Truth

Having already argued that emergents think objectivity is as real as a unicorn, they will also concur with this statement: God is truth. Though never directly quoted in scripture, I think we can safely assume that this statement is a consensus opinion among Christians.

Most persons who follow God would without reluctance affirm the assertion that “all truth is God’s truth.” That is, whatever is true necessarily proceeded from God; truth doesn’t come from anywhere else. So if it’s true, it’s definitely from God. Truth and God are somewho aligned, maybe even one and the same. You might say, God equals truth and truth equals God. To those who affirm that statement, we might next ask, Can you describe God in words? Most emphatically and in all humility, most Christians would respond in chorus, “No!” — for human language is limited, finite, and altogether incapable of fully describing God. Few human beings would be so arrogant as to presume to have the ability to definitively sum up God. God’s too big. We can’t get our arms around God, so to speak. Indeed, to claim that we can fully sum up God is idolatry, if not outright blasphemy.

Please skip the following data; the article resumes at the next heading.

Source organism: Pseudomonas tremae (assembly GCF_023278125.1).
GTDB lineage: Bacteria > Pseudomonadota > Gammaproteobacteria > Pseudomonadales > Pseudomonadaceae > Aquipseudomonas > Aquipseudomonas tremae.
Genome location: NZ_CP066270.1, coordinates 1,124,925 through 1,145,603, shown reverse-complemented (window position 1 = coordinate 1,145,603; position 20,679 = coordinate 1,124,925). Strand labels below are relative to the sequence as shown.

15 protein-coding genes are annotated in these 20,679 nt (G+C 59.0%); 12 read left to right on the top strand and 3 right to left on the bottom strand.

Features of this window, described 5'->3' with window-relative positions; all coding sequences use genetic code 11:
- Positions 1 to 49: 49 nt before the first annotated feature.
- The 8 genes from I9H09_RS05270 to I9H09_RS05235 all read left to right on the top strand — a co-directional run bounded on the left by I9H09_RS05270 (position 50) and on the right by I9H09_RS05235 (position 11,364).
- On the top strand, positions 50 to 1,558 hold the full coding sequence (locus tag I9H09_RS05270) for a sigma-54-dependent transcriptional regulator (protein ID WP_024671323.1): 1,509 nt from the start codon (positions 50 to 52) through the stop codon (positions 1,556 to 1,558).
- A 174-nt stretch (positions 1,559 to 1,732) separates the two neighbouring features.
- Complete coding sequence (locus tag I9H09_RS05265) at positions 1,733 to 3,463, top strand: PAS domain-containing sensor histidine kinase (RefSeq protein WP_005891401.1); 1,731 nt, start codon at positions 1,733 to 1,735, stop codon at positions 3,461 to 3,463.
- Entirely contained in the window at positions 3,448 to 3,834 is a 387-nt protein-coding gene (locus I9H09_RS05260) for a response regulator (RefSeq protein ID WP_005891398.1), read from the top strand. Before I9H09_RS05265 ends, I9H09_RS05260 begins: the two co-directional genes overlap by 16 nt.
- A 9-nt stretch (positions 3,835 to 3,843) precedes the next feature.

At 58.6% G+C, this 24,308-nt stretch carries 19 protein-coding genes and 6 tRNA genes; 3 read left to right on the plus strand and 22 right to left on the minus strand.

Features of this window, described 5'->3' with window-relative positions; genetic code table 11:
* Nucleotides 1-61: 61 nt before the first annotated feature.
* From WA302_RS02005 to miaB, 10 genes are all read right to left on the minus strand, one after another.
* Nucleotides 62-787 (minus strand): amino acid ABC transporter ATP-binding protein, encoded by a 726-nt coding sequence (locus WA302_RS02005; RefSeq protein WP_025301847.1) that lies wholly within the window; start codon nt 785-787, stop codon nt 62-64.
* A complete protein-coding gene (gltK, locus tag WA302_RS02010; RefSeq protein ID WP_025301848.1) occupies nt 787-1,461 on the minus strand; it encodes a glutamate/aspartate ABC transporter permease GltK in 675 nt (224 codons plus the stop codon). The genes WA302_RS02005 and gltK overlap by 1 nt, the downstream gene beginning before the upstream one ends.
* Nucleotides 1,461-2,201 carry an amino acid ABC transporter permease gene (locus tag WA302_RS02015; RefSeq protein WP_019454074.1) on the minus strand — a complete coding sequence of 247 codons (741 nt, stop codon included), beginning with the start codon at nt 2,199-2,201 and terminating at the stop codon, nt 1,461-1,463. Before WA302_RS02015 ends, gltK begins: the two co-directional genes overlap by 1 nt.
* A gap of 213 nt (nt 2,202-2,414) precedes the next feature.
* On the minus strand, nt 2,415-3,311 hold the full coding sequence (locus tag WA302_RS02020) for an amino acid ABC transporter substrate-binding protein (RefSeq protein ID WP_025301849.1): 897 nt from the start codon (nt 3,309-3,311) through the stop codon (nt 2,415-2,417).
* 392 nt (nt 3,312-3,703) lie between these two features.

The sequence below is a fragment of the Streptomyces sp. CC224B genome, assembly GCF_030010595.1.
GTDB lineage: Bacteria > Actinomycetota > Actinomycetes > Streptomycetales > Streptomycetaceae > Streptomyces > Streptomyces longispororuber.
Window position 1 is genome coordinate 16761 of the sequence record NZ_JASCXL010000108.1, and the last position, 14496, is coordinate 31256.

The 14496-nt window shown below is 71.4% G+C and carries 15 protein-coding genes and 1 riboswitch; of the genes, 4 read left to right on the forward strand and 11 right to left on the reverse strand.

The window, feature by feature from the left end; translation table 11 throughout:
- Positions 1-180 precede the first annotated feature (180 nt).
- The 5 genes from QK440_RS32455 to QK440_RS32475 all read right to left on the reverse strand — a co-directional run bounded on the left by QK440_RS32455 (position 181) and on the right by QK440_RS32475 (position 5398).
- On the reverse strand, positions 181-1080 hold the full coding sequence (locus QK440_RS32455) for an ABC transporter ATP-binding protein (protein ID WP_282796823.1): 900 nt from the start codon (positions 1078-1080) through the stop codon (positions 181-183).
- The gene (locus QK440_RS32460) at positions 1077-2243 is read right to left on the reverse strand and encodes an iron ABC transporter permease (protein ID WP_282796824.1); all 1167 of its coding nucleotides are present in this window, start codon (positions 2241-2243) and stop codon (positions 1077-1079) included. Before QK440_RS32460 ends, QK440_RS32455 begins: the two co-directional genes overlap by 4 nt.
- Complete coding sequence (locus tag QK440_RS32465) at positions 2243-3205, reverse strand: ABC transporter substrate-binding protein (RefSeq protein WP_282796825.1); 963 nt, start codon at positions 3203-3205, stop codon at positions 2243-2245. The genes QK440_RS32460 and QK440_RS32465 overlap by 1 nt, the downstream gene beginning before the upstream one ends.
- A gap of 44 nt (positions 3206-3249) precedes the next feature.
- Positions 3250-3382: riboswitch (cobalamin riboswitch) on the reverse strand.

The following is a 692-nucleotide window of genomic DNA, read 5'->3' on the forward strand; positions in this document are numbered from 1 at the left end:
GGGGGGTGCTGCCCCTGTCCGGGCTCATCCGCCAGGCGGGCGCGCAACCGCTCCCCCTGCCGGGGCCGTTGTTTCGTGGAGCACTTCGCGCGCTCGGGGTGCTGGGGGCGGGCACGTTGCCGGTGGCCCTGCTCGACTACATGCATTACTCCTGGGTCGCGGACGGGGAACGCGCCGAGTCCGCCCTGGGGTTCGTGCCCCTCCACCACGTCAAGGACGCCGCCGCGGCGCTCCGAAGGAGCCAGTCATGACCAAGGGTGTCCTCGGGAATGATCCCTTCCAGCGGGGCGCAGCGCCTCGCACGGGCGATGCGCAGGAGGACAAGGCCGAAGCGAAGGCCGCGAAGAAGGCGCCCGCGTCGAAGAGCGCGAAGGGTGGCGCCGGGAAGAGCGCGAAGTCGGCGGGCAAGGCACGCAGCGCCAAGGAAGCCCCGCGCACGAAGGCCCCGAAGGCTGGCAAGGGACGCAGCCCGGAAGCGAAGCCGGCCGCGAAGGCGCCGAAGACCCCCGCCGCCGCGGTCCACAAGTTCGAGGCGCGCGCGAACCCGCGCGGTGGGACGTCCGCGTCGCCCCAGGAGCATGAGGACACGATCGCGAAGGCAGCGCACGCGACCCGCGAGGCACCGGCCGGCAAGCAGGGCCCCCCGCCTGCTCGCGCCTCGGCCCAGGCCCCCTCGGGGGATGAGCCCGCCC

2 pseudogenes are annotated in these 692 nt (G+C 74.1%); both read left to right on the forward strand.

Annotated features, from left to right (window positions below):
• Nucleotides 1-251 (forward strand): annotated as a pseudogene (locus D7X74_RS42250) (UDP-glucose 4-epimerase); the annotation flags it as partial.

And yet, surprisingly, many people claim an ability to fully articulate truth,and when someone questions their ability to do so, they get rather feisty. But there’s a disconnect here. The same one who claims that God is truth and that God cannot be fully described cannot go on to claim that truth can be fully described. What emergents claim is that talk of truth demands that same humility as talk of God.

But alas, we rarely hear Christians talk about truth with humility. Instead, we hear well-meaning Christians who would never say the same about God proclaiming that truth can be circumscribed, domesticated, and subsequently proclaimed to the unsuspecting masses.

Tony Jones, from The New Christians